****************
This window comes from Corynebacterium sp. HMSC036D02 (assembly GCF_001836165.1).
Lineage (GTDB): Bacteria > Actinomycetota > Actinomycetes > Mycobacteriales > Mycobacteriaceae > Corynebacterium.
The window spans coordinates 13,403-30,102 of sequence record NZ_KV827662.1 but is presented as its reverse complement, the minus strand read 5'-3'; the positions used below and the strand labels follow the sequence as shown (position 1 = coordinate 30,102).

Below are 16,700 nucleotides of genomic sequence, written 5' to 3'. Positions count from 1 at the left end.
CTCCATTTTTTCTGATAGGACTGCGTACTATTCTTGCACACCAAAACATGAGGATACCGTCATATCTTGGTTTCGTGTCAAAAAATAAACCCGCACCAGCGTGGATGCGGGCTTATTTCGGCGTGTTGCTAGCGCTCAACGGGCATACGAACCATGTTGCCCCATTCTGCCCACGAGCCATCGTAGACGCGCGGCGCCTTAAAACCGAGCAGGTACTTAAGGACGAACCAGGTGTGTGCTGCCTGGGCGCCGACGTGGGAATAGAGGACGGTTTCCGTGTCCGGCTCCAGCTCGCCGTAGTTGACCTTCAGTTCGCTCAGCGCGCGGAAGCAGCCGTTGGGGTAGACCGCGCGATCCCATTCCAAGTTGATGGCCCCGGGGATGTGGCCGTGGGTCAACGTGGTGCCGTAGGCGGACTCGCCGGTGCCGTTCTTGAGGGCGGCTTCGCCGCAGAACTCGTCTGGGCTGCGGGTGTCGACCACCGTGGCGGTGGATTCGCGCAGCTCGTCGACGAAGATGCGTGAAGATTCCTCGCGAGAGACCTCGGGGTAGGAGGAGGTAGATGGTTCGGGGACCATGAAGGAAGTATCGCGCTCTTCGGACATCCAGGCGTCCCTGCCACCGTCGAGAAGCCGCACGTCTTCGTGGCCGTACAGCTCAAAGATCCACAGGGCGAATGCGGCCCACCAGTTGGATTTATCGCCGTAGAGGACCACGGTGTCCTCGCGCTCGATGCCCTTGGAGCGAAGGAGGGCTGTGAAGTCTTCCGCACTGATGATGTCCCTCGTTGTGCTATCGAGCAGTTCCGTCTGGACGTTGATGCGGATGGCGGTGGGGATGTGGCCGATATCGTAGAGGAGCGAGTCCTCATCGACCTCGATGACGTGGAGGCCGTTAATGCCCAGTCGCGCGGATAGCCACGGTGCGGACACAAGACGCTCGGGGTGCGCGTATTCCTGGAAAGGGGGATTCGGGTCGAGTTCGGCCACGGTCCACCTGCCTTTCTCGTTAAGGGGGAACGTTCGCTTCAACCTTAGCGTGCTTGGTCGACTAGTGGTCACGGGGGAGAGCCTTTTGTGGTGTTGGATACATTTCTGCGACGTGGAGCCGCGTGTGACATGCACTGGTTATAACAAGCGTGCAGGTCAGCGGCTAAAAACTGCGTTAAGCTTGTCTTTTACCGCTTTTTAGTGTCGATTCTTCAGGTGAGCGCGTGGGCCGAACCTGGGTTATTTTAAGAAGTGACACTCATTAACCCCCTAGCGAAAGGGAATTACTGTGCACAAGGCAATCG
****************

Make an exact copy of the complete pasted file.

This window comes from Corynebacterium sp. HMSC036D02 (assembly GCF_001836165.1).
Lineage (GTDB): Bacteria > Actinomycetota > Actinomycetes > Mycobacteriales > Mycobacteriaceae > Corynebacterium.
The window spans coordinates 13,403-30,102 of sequence record NZ_KV827662.1 but is presented as its reverse complement, the minus strand read 5'-3'; the positions used below and the strand labels follow the sequence as shown (position 1 = coordinate 30,102).

Below are 16,700 nucleotides of genomic sequence, written 5' to 3'. Positions count from 1 at the left end.
CTCCATTTTTTCTGATAGGACTGCGTACTATTCTTGCACACCAAAACATGAGGATACCGTCATATCTTGGTTTCGTGTCAAAAAATAAACCCGCACCAGCGTGGATGCGGGCTTATTTCGGCGTGTTGCTAGCGCTCAACGGGCATACGAACCATGTTGCCCCATTCTGCCCACGAGCCATCGTAGACGCGCGGCGCCTTAAAACCGAGCAGGTACTTAAGGACGAACCAGGTGTGTGCTGCCTGGGCGCCGACGTGGGAATAGAGGACGGTTTCCGTGTCCGGCTCCAGCTCGCCGTAGTTGACCTTCAGTTCGCTCAGCGCGCGGAAGCAGCCGTTGGGGTAGACCGCGCGATCCCATTCCAAGTTGATGGCCCCGGGGATGTGGCCGTGGGTCAACGTGGTGCCGTAGGCGGACTCGCCGGTGCCGTTCTTGAGGGCGGCTTCGCCGCAGAACTCGTCTGGGCTGCGGGTGTCGACCACCGTGGCGGTGGATTCGCGCAGCTCGTCGACGAAGATGCGTGAAGATTCCTCGCGAGAGACCTCGGGGTAGGAGGAGGTAGATGGTTCGGGGACCATGAAGGAAGTATCGCGCTCTTCGGACATCCAGGCGTCCCTGCCACCGTCGAGAAGCCGCACGTCTTCGTGGCCGTACAGCTCAAAGATCCACAGGGCGAATGCGGCCCACCAGTTGGATTTATCGCCGTAGAGGACCACGGTGTCCTCGCGCTCGATGCCCTTGGAGCGAAGGAGGGCTGTGAAGTCTTCCGCACTGATGATGTCCCTCGTTGTGCTATCGAGCAGTTCCGTCTGGACGTTGATGCGGATGGCGGTGGGGATGTGGCCGATATCGTAGAGGAGCGAGTCCTCATCGACCTCGATGACGTGGAGGCCGTTAATGCCCAGTCGCGCGGATAGCCACGGTGCGGACACAAGACGCTCGGGGTGCGCGTATTCCTGGAAAGGGGGATTCGGGTCGAGTTCGGCCACGGTCCACCTGCCTTTCTCGTTAAGGGGGAACGTTCGCTTCAACCTTAGCGTGCTTGGTCGACTAGTGGTCACGGGGGAGAGCCTTTTGTGGTGTTGGATACATTTCTGCGACGTGGAGCCGCGTGTGACATGCACTGGTTATAACAAGCGTGCAGGTCAGCGGCTAAAAACTGCGTTAAGCTTGTCTTTTACCGCTTTTTAGTGTCGATTCTTCAGGTGAGCGCGTGGGCCGAACCTGGGTTATTTTAAGAAGTGACACTCATTAACCCCCTAGCGAAAGGGAATTACTGTGCACAAGGCAATCG